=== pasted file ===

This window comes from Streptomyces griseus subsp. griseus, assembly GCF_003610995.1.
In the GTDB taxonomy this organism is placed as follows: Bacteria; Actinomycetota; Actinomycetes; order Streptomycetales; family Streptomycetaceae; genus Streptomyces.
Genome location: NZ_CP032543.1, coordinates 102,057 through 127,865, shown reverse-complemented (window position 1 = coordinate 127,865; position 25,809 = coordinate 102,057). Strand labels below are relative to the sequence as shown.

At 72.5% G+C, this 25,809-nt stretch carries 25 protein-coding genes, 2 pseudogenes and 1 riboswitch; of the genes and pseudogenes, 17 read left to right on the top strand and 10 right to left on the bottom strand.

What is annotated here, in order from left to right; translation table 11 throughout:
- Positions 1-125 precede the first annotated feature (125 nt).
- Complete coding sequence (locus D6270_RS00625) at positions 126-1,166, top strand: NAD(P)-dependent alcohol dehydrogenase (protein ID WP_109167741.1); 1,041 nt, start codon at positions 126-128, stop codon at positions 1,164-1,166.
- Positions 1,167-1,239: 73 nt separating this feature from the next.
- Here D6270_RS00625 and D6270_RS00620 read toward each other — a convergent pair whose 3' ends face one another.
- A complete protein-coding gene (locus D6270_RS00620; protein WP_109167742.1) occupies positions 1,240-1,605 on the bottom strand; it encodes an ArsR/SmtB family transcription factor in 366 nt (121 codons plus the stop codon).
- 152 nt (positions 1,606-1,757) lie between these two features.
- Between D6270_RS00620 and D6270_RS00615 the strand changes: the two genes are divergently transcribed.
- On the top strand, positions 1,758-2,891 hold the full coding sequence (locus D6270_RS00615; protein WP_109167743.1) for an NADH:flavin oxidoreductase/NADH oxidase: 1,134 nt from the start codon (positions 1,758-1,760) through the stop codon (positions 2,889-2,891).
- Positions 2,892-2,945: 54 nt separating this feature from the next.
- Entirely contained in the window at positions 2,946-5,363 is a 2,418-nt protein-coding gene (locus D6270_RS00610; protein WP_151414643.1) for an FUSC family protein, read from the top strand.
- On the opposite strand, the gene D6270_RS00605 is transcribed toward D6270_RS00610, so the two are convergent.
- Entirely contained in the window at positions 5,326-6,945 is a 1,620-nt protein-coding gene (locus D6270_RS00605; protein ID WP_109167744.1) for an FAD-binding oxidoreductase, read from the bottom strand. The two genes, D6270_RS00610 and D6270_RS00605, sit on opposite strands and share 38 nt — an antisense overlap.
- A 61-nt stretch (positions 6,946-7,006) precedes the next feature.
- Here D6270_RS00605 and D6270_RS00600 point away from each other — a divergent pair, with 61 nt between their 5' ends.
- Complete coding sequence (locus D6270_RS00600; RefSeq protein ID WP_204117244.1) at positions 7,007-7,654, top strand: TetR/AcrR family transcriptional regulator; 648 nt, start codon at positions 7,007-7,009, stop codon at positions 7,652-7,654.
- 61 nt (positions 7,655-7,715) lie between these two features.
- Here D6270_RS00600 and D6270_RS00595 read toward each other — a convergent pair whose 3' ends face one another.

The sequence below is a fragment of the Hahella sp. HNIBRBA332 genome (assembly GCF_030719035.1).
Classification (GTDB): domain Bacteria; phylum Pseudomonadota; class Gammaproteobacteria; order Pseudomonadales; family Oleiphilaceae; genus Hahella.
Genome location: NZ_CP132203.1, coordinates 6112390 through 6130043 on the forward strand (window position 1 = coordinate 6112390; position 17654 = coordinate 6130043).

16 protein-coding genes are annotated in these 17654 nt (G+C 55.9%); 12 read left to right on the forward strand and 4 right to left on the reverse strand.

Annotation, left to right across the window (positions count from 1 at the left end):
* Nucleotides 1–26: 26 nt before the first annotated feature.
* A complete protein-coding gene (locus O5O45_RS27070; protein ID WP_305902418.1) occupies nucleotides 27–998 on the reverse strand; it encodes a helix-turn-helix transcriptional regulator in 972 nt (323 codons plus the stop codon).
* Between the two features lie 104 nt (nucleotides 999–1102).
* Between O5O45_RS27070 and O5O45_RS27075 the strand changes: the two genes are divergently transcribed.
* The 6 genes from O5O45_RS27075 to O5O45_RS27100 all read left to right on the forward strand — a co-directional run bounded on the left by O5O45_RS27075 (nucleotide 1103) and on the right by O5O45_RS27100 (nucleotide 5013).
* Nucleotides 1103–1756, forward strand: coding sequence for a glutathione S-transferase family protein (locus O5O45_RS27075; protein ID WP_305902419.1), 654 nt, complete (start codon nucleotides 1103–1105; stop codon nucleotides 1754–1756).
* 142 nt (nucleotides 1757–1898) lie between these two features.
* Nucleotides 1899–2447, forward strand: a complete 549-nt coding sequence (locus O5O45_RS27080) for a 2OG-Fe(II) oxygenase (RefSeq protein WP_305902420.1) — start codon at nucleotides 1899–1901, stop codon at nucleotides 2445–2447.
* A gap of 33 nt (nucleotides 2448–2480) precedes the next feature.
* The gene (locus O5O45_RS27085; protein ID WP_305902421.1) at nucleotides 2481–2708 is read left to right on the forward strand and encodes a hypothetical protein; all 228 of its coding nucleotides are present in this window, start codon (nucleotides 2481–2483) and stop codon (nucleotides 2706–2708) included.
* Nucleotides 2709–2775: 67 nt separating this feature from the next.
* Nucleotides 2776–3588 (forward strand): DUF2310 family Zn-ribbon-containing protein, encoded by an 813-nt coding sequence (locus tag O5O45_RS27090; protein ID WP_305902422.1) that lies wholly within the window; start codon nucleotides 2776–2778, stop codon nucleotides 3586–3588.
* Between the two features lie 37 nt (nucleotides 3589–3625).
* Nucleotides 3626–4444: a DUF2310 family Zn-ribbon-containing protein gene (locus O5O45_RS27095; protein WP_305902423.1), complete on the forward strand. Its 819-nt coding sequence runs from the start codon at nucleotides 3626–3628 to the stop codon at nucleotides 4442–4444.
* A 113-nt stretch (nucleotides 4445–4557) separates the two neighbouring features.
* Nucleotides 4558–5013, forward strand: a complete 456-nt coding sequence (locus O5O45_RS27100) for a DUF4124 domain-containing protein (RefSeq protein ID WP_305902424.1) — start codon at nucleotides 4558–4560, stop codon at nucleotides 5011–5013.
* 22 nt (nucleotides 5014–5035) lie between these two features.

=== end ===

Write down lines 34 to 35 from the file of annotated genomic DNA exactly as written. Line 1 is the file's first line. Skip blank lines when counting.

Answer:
* 142 nt (nucleotides 1757–1898) lie between these two features.
* Nucleotides 1899–2447, forward strand: a complete 549-nt coding sequence (locus O5O45_RS27080) for a 2OG-Fe(II) oxygenase (RefSeq protein WP_305902420.1) — start codon at nucleotides 1899–1901, stop codon at nucleotides 2445–2447.